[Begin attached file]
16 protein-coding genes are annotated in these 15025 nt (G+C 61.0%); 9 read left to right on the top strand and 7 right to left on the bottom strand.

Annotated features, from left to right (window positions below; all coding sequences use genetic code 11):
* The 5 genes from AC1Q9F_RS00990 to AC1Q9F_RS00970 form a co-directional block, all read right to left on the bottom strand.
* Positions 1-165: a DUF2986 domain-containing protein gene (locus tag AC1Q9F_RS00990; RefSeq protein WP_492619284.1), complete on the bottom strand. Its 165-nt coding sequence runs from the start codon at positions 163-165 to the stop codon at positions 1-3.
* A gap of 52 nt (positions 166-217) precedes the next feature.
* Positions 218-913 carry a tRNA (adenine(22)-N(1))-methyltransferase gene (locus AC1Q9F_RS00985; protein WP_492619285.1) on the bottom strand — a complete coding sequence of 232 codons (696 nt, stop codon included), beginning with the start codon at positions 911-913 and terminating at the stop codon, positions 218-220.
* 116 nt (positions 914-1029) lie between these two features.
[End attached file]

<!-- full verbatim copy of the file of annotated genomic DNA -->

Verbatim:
16 protein-coding genes are annotated in these 15025 nt (G+C 61.0%); 9 read left to right on the top strand and 7 right to left on the bottom strand.

Annotated features, from left to right (window positions below; all coding sequences use genetic code 11):
* The 5 genes from AC1Q9F_RS00990 to AC1Q9F_RS00970 form a co-directional block, all read right to left on the bottom strand.
* Positions 1-165: a DUF2986 domain-containing protein gene (locus tag AC1Q9F_RS00990; RefSeq protein WP_492619284.1), complete on the bottom strand. Its 165-nt coding sequence runs from the start codon at positions 163-165 to the stop codon at positions 1-3.
* A gap of 52 nt (positions 166-217) precedes the next feature.
* Positions 218-913 carry a tRNA (adenine(22)-N(1))-methyltransferase gene (locus AC1Q9F_RS00985; protein WP_492619285.1) on the bottom strand — a complete coding sequence of 232 codons (696 nt, stop codon included), beginning with the start codon at positions 911-913 and terminating at the stop codon, positions 218-220.
* 116 nt (positions 914-1029) lie between these two features.